Hmmm, that’s interesting, very interesting. I find the male sexdrive to be a very prominent thing. I don’t mind it, although I wouldn’t mind if it would cool down a bit. But still, before I became aware of any genderqueerness in me, sexuallity was something that I allways experienced in the 3rd person, 2nd person at best. As if you could only sit at the sideline and try to enjoy watching the game, but never joining it. I find it amazing that as I started playing in my mind with how I feel my gender identity is, sexuality became far more personal, far more enjoyable. And strangely enough (because society would actually say the exact opposite) it feel far less perverse…
    I must admit that it sometimes makes things even more complicated.

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  10. Sarah-Sophia

    The thing I like about this is, you can take it in a lighter way too. Not just about gender, but in general. I have self confidence issues and I can understand how hard it would be for someone to call me beautiful when I shoot them down. :/

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  11. Nick

    I think the most important message to give to a partner is that you love their body because of the person inhabiting it.
    Personally, I make it very clear to my male-identified partners that I consider every inch of them male-bodied because my definition of male-bodied is ‘a body inhabited by a male’. I never think of them as female bodies, simply as non-standard-shaped male bodies.
    And hat is what I’m attracted to: the bodies of the men I love, regardless of the exact shape. I love every inch of their skin because of the person underneath.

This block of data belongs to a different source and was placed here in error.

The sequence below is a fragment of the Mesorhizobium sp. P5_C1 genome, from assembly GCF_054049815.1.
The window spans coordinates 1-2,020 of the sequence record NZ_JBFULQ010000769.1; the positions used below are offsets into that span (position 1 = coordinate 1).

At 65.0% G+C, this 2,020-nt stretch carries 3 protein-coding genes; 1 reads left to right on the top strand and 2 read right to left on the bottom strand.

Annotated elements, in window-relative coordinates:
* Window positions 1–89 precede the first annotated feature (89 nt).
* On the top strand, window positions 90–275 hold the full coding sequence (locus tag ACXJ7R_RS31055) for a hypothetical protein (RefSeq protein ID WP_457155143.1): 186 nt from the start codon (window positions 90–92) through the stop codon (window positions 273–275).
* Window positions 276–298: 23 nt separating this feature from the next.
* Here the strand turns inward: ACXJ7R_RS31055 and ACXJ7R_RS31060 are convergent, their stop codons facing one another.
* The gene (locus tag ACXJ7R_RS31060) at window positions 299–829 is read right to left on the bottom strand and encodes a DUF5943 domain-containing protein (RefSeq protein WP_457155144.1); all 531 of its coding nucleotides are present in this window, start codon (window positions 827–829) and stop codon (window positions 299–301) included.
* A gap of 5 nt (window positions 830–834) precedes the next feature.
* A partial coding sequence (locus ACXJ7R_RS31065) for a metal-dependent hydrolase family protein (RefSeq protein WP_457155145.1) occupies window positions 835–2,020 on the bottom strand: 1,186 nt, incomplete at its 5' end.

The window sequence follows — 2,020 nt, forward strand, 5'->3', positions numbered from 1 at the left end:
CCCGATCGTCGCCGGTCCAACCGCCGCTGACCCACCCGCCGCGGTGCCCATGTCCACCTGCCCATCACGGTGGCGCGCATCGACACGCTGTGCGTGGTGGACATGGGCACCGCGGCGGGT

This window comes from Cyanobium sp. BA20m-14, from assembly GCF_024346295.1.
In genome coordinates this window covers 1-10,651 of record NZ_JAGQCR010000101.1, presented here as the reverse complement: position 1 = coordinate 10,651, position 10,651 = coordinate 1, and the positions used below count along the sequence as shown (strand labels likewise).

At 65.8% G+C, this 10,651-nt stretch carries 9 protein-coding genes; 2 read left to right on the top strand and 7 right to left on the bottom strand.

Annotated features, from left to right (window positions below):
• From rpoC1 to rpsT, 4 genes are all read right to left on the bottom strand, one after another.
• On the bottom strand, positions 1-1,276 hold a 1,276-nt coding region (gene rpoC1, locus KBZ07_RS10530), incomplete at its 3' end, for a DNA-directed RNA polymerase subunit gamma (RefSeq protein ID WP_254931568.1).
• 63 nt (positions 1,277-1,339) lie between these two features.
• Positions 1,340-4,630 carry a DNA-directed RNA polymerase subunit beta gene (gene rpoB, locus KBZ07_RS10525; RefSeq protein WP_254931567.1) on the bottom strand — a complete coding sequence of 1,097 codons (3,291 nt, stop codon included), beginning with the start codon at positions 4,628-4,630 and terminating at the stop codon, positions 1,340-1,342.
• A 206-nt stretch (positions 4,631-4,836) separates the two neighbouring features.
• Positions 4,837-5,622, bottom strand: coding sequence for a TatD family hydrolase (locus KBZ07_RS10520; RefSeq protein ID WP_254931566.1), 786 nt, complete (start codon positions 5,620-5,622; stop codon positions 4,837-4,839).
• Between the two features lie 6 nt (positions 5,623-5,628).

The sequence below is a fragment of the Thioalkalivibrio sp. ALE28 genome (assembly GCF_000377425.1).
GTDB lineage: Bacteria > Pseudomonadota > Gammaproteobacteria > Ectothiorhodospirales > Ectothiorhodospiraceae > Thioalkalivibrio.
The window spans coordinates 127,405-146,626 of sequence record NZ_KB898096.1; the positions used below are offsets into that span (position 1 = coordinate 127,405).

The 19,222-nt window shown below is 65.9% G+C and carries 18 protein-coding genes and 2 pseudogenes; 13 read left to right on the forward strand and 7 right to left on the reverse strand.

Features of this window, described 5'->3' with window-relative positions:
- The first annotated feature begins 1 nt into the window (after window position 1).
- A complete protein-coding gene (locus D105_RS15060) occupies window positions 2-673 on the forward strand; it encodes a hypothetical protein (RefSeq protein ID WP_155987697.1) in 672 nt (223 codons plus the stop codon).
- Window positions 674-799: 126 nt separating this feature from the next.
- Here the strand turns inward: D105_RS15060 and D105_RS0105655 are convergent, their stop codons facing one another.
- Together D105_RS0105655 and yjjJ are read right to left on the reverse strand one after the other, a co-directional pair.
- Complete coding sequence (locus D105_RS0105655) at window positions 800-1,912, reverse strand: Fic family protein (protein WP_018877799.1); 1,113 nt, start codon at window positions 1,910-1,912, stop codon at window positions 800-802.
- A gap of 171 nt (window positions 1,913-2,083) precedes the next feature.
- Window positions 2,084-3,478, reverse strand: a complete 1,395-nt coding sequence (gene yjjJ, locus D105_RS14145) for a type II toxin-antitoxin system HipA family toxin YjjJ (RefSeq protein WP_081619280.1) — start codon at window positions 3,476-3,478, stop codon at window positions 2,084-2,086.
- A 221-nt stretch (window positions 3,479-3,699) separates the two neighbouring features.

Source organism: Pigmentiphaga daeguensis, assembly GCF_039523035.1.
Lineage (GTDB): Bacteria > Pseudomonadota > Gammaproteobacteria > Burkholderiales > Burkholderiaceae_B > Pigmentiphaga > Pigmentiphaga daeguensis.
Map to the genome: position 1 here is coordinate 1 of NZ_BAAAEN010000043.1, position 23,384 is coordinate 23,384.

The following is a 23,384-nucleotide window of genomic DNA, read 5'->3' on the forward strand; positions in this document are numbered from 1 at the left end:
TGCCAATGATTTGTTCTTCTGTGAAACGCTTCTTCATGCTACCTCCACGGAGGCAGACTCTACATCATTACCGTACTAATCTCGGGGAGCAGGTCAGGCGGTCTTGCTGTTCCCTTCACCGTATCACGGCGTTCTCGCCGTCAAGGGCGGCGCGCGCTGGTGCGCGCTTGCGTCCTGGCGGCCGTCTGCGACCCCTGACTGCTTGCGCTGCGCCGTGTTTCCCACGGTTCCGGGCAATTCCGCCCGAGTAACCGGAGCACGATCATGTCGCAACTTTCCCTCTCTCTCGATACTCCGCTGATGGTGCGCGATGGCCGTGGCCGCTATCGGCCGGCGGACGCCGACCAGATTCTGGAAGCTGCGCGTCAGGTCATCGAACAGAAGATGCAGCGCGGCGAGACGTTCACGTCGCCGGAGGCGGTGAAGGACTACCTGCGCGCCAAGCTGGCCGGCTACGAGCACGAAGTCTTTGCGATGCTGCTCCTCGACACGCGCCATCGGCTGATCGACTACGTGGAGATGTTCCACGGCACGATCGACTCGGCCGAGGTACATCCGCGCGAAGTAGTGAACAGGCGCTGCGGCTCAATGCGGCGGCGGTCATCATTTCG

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    Jessica replied:

    My partner says that my body is “creepy.” It is a body that she felt was perfectly fine before and is now changed into something she did not choose. For me to have changed thus feels like a spiteful insult, another proof that I am selfish.

    I try to be ideal in every other way and to demonstrate that it really is better to have a well-adjusted, functionally sane human partner than what I was previously (self-destructive/ egocentric sociopath)… time will tell, I hope.

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    Anonymous replied:

    Ohmygod — I never comment here, but I can’t look at this comment and not say something: Telling you that your body is “creepy” is BULLSHIT emotionally/verbally abusive behavior, and you have every right to be livid that your partner is saying shit like that. You do NOT deserve to have your partner — or anyone else! — tell you that your body is “creepy.” You deserve better from people who supposedly love you. I hope your partner gets some help dealing with her issues.

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    Jessica replied: